One way humans have devised for dealing with the tragedy of death and the knowledge of mortality is to develop complex visions of what might follow death. It is charged by some that this belief in an afterlife is an innovation of Christianity, and possibly an admixture with Greek philosophy. Christianity focuses on the belief of life after death as a central and indispensable tenet of their faith, however a wide range of ideas exist. Christian denominations base their beliefs of the afterlife on the various interpretations of biblical passages. .
Conservative Protestant denominations tend to base their belief on the literal interpretation of certain passages of the Bible, and symbolic interpretations of others. After their death and judgment, Conservative Protestants believe that only those who have heard the gospel, repented of their sins, and have trusted Jesus as their personal Lord and Savior will be saved and attain Heaven, leaving all non-Christians and sinners to spend eternity in Hell. Holding true to the descriptions of the afterlife in the bibe, Conservative protestants believe that everyone has eternal life, and God created Heaven and Hell as places for people to spend the rest of their lives after death and judgment.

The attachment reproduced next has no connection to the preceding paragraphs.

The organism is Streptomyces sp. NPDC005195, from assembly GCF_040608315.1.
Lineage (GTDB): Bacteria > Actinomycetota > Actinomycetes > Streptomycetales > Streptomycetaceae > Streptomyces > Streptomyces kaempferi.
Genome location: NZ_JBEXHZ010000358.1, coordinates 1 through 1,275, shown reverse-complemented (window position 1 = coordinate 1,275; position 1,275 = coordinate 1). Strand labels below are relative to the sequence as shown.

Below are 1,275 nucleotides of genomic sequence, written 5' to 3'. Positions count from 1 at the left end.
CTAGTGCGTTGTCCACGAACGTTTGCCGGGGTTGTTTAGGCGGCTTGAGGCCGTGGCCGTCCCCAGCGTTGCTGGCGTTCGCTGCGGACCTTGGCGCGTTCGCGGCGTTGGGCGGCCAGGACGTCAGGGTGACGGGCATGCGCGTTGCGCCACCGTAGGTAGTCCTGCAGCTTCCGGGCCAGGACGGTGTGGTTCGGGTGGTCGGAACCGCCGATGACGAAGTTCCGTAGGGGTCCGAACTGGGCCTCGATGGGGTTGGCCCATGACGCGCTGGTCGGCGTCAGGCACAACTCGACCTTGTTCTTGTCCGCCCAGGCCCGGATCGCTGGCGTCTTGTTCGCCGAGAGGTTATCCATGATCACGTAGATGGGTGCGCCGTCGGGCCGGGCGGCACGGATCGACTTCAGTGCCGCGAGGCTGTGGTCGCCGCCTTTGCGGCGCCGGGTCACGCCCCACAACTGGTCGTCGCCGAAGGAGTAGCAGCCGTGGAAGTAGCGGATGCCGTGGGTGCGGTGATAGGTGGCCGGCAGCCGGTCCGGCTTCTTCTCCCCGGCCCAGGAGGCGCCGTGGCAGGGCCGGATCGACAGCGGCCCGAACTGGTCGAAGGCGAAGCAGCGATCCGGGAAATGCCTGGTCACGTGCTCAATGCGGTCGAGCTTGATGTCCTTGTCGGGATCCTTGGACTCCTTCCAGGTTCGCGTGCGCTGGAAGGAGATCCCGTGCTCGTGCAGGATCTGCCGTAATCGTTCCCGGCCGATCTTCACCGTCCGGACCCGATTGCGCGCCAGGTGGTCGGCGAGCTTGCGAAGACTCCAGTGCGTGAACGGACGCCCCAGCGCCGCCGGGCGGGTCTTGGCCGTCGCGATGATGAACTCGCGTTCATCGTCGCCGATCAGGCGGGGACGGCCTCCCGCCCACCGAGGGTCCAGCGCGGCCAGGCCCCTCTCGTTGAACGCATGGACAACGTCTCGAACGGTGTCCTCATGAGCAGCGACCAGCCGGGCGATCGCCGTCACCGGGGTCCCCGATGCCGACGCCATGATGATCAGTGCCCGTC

Heaven is interpeted as a glorious place, free from pain, disease, sexual activity, depression, where everyone will live in new spiritual bodies in the presence of Jesus Christ. According to a growing number of religious conservatives, Hell is a place where one is simply isolated from God. To fundamentalist Christians, it is a place where people will be intensely tortured without any hope of relief. Some religious conservatives believe in conditionalism or annihilationism: individuals in Hell will be punished for an interval proportional to their sins on earth, and then totally annihilated, ceasing to exist in any form.
Conservative Christians hold four key principles concerning the Bible's passages on the afterlife: it is inspired by God, is inerrant, and internally consistent and infallible.